Review: 2018 Mazda6

An oft-overlooked sedan gets a much-needed power boost and continues to be one of the best driving cars in the class.

Review and photos by Tom Sedens

Pricing: 2018 Mazda6

Base price (Signature trim): $38,800

Options: $450 Soul Red Crystal Metallic paint

Freight: $1,795

A/C tax: $100

Price as tested: $41,145



The Mazda6’s stunning design still looks fantastic, and my car’s Red Soul Metallic paint is one of the best options out there. Spring for it. It looks deeper than words can describe when it’s clean, and it gets so many looks and comments. Mazda nailed it with this colour.

The 6 gets LED head lights with signature driving lights. The handsome 19-inch rims wear 225/45-sized tires.



The simple and clean styling inside works very well. Mazda uses a very nice selection of materials – plenty of stitched soft-touch panels, a surprising swath of Ultrasuede on the dash and doors, as well as Sen wood trim on the dash and door panels. I do have to mention the plastic trim on the console around the part that shows what gear you’re in. It’s glossy and I’m not sure what happened there prior to my taking delivery of the car, but that trim appears to scratch very easily and it was terribly marred. It looked awful.

The heated steering wheel is grippy and just the right shape and size. The instrument bin behind it contains 3 gauges, the middle one being a crisp, large driver-configurable screen. We found the dark brown Nappa leather seats – which are heated and ventilated – comfortable and aggressively bolstered for sportier driving.

While the centre console is pretty wide, Mazda has seen fit to put upholstered panels on the sides that go all the way back, which is great for those of us who rest their knee against the console. Above it, you’ll find an 8-inch screen jutting out of the dash (not huge by today’s standards, but big enough) – it’s a touchscreen and can also be managed using the HMI rotary control knob on the console. It’s not my favourite user interface, and occasionally things feel a bit nested, but overall, it works fine. This handles all of your phone, navigation and sound functions. The BOSE-branded system with 11 speakers is decent but not spectacular.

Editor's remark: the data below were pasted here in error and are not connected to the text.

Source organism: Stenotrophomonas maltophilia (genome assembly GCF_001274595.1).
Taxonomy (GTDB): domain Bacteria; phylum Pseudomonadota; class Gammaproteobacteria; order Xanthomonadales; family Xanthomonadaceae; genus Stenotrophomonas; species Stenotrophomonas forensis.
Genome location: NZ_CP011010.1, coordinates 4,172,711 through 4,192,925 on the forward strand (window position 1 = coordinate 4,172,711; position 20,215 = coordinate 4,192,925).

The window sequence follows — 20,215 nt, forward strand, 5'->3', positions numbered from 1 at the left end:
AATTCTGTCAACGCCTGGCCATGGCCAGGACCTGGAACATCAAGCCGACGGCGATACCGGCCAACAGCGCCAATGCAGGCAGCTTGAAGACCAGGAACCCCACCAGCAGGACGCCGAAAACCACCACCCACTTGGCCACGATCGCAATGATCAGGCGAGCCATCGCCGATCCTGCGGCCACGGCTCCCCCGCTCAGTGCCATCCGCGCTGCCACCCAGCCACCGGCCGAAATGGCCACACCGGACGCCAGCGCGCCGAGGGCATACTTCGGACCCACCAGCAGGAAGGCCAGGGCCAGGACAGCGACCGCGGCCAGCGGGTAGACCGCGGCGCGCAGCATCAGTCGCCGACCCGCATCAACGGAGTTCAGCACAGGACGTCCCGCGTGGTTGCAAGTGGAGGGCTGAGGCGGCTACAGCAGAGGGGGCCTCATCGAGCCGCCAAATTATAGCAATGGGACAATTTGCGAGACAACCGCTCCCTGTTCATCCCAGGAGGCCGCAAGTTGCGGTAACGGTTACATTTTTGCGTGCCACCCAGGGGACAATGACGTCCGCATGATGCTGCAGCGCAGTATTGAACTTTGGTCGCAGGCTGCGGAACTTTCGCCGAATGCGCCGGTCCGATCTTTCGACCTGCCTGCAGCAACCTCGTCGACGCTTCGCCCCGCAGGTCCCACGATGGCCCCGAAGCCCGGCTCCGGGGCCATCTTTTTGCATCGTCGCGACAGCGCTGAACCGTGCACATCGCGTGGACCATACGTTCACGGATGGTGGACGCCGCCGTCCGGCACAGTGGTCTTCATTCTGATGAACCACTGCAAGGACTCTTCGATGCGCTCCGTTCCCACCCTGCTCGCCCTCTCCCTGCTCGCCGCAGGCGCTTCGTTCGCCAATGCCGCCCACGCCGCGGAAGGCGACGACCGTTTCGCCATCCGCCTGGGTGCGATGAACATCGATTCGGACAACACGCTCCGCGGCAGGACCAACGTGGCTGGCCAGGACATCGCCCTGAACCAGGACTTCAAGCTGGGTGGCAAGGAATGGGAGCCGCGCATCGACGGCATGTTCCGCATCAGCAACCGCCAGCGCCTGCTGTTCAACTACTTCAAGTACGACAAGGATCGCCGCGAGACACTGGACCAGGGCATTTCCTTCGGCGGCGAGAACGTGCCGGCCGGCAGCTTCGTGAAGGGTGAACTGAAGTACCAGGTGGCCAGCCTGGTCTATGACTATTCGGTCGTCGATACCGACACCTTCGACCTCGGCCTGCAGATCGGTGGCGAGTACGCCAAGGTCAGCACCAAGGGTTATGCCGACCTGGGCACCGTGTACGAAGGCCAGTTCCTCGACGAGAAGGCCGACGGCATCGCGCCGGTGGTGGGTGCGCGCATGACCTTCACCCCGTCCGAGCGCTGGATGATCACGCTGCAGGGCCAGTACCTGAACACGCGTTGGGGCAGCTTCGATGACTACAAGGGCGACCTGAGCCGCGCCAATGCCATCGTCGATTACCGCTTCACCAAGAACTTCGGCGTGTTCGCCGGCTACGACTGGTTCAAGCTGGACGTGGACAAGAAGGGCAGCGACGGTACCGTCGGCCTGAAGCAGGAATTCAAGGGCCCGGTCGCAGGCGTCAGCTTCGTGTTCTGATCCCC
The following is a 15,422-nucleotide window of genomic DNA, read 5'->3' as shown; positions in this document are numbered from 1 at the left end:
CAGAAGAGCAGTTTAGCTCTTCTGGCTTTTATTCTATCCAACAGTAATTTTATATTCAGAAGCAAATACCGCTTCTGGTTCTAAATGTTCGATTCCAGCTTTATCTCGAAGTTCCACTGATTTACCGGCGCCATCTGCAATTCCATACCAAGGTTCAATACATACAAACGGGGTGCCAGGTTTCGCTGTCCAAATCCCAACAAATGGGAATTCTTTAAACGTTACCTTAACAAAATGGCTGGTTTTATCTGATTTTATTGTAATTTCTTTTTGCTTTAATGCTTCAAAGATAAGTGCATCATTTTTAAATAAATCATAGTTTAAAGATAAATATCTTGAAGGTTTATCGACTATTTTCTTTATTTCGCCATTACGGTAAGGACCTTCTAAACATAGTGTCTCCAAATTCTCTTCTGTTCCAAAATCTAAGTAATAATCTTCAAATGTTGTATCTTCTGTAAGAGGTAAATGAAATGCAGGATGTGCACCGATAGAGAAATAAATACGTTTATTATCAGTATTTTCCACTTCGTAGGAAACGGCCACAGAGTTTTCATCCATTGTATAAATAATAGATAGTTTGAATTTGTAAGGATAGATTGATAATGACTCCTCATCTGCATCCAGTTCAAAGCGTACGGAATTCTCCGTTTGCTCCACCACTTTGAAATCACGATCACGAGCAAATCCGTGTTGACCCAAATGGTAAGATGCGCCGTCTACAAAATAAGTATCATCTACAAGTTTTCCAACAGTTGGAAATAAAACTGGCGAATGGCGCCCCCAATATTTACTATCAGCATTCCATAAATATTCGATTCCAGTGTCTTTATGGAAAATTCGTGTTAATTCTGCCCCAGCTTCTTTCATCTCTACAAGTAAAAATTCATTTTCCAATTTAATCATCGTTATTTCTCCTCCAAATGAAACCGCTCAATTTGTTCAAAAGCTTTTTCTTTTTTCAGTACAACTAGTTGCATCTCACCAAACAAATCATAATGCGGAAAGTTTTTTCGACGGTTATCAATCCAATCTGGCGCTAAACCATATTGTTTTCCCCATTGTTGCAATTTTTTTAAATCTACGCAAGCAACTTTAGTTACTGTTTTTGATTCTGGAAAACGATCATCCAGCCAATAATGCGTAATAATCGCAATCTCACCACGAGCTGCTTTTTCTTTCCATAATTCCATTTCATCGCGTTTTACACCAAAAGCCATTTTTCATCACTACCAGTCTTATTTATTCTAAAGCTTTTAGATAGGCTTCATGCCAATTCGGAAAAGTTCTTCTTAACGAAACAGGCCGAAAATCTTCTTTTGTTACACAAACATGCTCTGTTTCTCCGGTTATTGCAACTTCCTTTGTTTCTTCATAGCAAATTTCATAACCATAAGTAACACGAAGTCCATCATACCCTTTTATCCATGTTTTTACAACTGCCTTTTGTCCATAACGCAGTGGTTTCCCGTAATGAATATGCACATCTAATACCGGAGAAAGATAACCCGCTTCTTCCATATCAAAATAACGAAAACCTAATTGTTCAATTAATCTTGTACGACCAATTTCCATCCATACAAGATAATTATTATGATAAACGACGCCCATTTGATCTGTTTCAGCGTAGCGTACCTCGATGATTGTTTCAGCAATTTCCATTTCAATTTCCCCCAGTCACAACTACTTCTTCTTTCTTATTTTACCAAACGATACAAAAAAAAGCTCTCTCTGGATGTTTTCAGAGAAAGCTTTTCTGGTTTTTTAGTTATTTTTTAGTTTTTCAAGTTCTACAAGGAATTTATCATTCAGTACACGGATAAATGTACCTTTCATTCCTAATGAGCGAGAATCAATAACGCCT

The top trim has plenty of driver assistance technology – blind spot monitoring, rear cross traffic alert, adaptive cruise control, adaptive head lights, 360 degree camera with front and rear parking sensors, an excellent heads-up display, traffic sign recognition, collision avoidance braking with pedestrian detection, a lane-departure warning and a lane-keep system.


Rear Seats

Sitting in the back is comfortable, with good leg room and decent head room for me, at 5’10”.

The middle seatback folds down to become a bit of a control centre for rear passengers – there are two cupholders and an armrest, a carpeted storage bin, the seat heater buttons and two USB charging plugs. On the flipside, if you have 3 rear passengers, you can’t access any of that stuff. There are two sets of LATCH anchors for child seats.



I liked the rubberized open bin at the front of the centre console, as well as the scrolling lid that covers the cupholders. There’s also a very small carpeted bin, as well as two USB ports and a 12V plug, under the armrest lid.

The trunk is spacious at 416L.


Under the Hood